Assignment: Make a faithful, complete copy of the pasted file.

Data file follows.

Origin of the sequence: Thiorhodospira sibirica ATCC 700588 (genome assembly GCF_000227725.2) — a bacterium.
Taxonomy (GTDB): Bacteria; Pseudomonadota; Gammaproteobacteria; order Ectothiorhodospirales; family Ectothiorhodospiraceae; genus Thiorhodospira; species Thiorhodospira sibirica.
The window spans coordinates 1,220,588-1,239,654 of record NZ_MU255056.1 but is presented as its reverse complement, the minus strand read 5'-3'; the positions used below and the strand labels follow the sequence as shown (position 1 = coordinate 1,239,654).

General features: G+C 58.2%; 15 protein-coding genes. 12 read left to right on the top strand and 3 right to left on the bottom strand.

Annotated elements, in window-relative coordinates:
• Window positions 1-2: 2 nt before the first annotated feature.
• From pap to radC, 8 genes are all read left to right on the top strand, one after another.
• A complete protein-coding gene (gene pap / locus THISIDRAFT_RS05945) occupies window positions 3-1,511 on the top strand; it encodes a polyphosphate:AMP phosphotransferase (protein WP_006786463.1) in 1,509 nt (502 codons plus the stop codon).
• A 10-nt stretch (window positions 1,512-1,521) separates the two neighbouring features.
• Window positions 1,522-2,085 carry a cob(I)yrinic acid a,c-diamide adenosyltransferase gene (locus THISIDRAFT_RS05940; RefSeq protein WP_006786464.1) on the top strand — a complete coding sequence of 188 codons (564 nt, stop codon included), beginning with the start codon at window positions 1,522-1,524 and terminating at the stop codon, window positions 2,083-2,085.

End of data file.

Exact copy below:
Origin of the sequence: Thiorhodospira sibirica ATCC 700588 (genome assembly GCF_000227725.2) — a bacterium.
Taxonomy (GTDB): Bacteria; Pseudomonadota; Gammaproteobacteria; order Ectothiorhodospirales; family Ectothiorhodospiraceae; genus Thiorhodospira; species Thiorhodospira sibirica.
The window spans coordinates 1,220,588-1,239,654 of record NZ_MU255056.1 but is presented as its reverse complement, the minus strand read 5'-3'; the positions used below and the strand labels follow the sequence as shown (position 1 = coordinate 1,239,654).

General features: G+C 58.2%; 15 protein-coding genes. 12 read left to right on the top strand and 3 right to left on the bottom strand.

Annotated elements, in window-relative coordinates:
• Window positions 1-2: 2 nt before the first annotated feature.
• From pap to radC, 8 genes are all read left to right on the top strand, one after another.
• A complete protein-coding gene (gene pap / locus THISIDRAFT_RS05945) occupies window positions 3-1,511 on the top strand; it encodes a polyphosphate:AMP phosphotransferase (protein WP_006786463.1) in 1,509 nt (502 codons plus the stop codon).
• A 10-nt stretch (window positions 1,512-1,521) separates the two neighbouring features.
• Window positions 1,522-2,085 carry a cob(I)yrinic acid a,c-diamide adenosyltransferase gene (locus THISIDRAFT_RS05940; RefSeq protein WP_006786464.1) on the top strand — a complete coding sequence of 188 codons (564 nt, stop codon included), beginning with the start codon at window positions 1,522-1,524 and terminating at the stop codon, window positions 2,083-2,085.